This time in the young soldier’s lives involves a psychosocial moratorium (Erikson paragraph 4). The role of the combatant versus the survivor, along with the various uncertainties associated with both roles back here in the states, make it exceedingly difficult for these young soldiers to adapt and to develop. The impact of death, and how they deal with it is just one way that the soldiers avoid developing a healthy, enduring structure for their lives. It’s a survival mechanism: “Just another crunchie munchie,” Rat Kiley says.
The women in O’Brien’s story are a means of escaping death.The painful realities are still present, however. The men can’t really hide. Near the end of his tour, O’Brien and some of the other men from his company are sent on the duty of removing enemy corpses that have been dead for over a day. The stench of death makes these young Americans’ face the harsh reality: “Death sucks,” says Mitchell Sanders. Thus, the women are not real, but merely images of what the men want to return to once the war is over. Women resemble a far-fetching peace, that death in the story eventually shatters.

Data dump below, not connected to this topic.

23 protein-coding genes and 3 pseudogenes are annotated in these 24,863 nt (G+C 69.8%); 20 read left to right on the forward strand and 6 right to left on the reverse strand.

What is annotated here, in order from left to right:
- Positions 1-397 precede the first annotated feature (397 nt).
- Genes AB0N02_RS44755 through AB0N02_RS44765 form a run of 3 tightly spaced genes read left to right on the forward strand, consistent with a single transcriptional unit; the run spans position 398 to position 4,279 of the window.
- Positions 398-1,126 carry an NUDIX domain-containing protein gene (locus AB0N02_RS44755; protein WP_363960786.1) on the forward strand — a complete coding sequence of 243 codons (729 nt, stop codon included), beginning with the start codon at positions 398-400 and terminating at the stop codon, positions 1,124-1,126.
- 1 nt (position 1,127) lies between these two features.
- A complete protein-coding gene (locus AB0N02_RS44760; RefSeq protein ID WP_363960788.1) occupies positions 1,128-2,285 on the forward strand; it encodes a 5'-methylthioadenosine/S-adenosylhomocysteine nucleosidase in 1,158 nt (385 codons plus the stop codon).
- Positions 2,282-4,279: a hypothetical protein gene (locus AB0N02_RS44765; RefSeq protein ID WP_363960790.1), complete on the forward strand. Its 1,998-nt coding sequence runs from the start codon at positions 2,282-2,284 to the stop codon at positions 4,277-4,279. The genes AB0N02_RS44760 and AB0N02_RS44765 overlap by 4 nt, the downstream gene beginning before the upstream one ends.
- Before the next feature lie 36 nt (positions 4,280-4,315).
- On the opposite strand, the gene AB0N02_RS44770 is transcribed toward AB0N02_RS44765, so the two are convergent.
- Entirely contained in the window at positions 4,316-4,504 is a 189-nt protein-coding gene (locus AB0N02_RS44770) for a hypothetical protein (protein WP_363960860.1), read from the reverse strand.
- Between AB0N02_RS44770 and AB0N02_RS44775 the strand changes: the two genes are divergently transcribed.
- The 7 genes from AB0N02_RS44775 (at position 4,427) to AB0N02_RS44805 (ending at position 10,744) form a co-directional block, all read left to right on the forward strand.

Erikson, E. Identity Development. Online. Retrieved 8 December 2007.
Franklin, H.B. Plausibility of Denial. December 1994. Online. Retrieved 8
December 2007. http://andromeda.rutgers.edu/~hbf/obrien.html
Herzog, T. Vietnam War Stories: Innocence Lost. Routledge. London. 1992.
O’Brien, T. The Things They Carried. Chelsea House Productions. New York. 2004.